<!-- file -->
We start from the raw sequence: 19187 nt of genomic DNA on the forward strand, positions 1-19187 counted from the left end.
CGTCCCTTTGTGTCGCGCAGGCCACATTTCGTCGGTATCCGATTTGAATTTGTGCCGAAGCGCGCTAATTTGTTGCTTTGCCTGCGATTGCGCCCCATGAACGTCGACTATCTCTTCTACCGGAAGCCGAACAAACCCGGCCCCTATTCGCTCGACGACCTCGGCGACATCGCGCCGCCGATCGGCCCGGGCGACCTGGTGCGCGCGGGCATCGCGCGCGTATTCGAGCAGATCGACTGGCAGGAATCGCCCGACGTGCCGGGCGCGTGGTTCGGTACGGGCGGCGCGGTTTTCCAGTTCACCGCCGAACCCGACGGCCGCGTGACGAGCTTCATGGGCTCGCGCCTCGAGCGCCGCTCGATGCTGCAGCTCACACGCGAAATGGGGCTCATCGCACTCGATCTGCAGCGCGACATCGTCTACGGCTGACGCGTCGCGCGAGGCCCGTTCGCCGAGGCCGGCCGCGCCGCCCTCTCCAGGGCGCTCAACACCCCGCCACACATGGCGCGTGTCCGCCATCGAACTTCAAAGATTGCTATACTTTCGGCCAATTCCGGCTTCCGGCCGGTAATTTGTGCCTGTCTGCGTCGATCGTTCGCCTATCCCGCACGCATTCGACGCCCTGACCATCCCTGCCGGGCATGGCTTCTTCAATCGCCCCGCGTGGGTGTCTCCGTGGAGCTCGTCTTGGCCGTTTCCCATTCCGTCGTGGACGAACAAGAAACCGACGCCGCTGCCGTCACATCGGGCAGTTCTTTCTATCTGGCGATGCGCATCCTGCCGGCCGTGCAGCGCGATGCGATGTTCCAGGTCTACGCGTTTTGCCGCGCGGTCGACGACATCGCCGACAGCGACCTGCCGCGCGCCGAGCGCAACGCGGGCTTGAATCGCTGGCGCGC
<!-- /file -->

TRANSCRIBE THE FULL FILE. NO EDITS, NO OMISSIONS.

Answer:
We start from the raw sequence: 19187 nt of genomic DNA on the forward strand, positions 1-19187 counted from the left end.
CGTCCCTTTGTGTCGCGCAGGCCACATTTCGTCGGTATCCGATTTGAATTTGTGCCGAAGCGCGCTAATTTGTTGCTTTGCCTGCGATTGCGCCCCATGAACGTCGACTATCTCTTCTACCGGAAGCCGAACAAACCCGGCCCCTATTCGCTCGACGACCTCGGCGACATCGCGCCGCCGATCGGCCCGGGCGACCTGGTGCGCGCGGGCATCGCGCGCGTATTCGAGCAGATCGACTGGCAGGAATCGCCCGACGTGCCGGGCGCGTGGTTCGGTACGGGCGGCGCGGTTTTCCAGTTCACCGCCGAACCCGACGGCCGCGTGACGAGCTTCATGGGCTCGCGCCTCGAGCGCCGCTCGATGCTGCAGCTCACACGCGAAATGGGGCTCATCGCACTCGATCTGCAGCGCGACATCGTCTACGGCTGACGCGTCGCGCGAGGCCCGTTCGCCGAGGCCGGCCGCGCCGCCCTCTCCAGGGCGCTCAACACCCCGCCACACATGGCGCGTGTCCGCCATCGAACTTCAAAGATTGCTATACTTTCGGCCAATTCCGGCTTCCGGCCGGTAATTTGTGCCTGTCTGCGTCGATCGTTCGCCTATCCCGCACGCATTCGACGCCCTGACCATCCCTGCCGGGCATGGCTTCTTCAATCGCCCCGCGTGGGTGTCTCCGTGGAGCTCGTCTTGGCCGTTTCCCATTCCGTCGTGGACGAACAAGAAACCGACGCCGCTGCCGTCACATCGGGCAGTTCTTTCTATCTGGCGATGCGCATCCTGCCGGCCGTGCAGCGCGATGCGATGTTCCAGGTCTACGCGTTTTGCCGCGCGGTCGACGACATCGCCGACAGCGACCTGCCGCGCGCCGAGCGCAACGCGGGCTTGAATCGCTGGCGCGC